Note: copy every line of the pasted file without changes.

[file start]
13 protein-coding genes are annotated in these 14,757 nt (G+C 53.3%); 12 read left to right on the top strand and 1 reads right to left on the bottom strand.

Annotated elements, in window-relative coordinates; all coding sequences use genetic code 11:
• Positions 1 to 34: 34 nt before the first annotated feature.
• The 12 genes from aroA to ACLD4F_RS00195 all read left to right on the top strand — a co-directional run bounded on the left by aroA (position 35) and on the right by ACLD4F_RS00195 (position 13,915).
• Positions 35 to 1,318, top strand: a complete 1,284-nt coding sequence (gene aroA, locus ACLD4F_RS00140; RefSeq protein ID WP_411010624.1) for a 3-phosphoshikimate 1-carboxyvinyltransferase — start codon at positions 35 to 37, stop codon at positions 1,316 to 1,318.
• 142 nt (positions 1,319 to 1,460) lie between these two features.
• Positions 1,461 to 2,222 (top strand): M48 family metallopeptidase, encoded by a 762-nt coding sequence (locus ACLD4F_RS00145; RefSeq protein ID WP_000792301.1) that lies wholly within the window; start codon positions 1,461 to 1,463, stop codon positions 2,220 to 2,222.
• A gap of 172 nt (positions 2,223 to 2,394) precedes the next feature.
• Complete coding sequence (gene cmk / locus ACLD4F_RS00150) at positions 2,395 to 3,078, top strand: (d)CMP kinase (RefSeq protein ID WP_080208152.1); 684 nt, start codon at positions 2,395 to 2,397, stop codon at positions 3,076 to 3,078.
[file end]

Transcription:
13 protein-coding genes are annotated in these 14,757 nt (G+C 53.3%); 12 read left to right on the top strand and 1 reads right to left on the bottom strand.

Annotated elements, in window-relative coordinates; all coding sequences use genetic code 11:
• Positions 1 to 34: 34 nt before the first annotated feature.
• The 12 genes from aroA to ACLD4F_RS00195 all read left to right on the top strand — a co-directional run bounded on the left by aroA (position 35) and on the right by ACLD4F_RS00195 (position 13,915).
• Positions 35 to 1,318, top strand: a complete 1,284-nt coding sequence (gene aroA, locus ACLD4F_RS00140; RefSeq protein ID WP_411010624.1) for a 3-phosphoshikimate 1-carboxyvinyltransferase — start codon at positions 35 to 37, stop codon at positions 1,316 to 1,318.
• 142 nt (positions 1,319 to 1,460) lie between these two features.
• Positions 1,461 to 2,222 (top strand): M48 family metallopeptidase, encoded by a 762-nt coding sequence (locus ACLD4F_RS00145; RefSeq protein ID WP_000792301.1) that lies wholly within the window; start codon positions 1,461 to 1,463, stop codon positions 2,220 to 2,222.
• A gap of 172 nt (positions 2,223 to 2,394) precedes the next feature.
• Complete coding sequence (gene cmk / locus ACLD4F_RS00150) at positions 2,395 to 3,078, top strand: (d)CMP kinase (RefSeq protein ID WP_080208152.1); 684 nt, start codon at positions 2,395 to 2,397, stop codon at positions 3,076 to 3,078.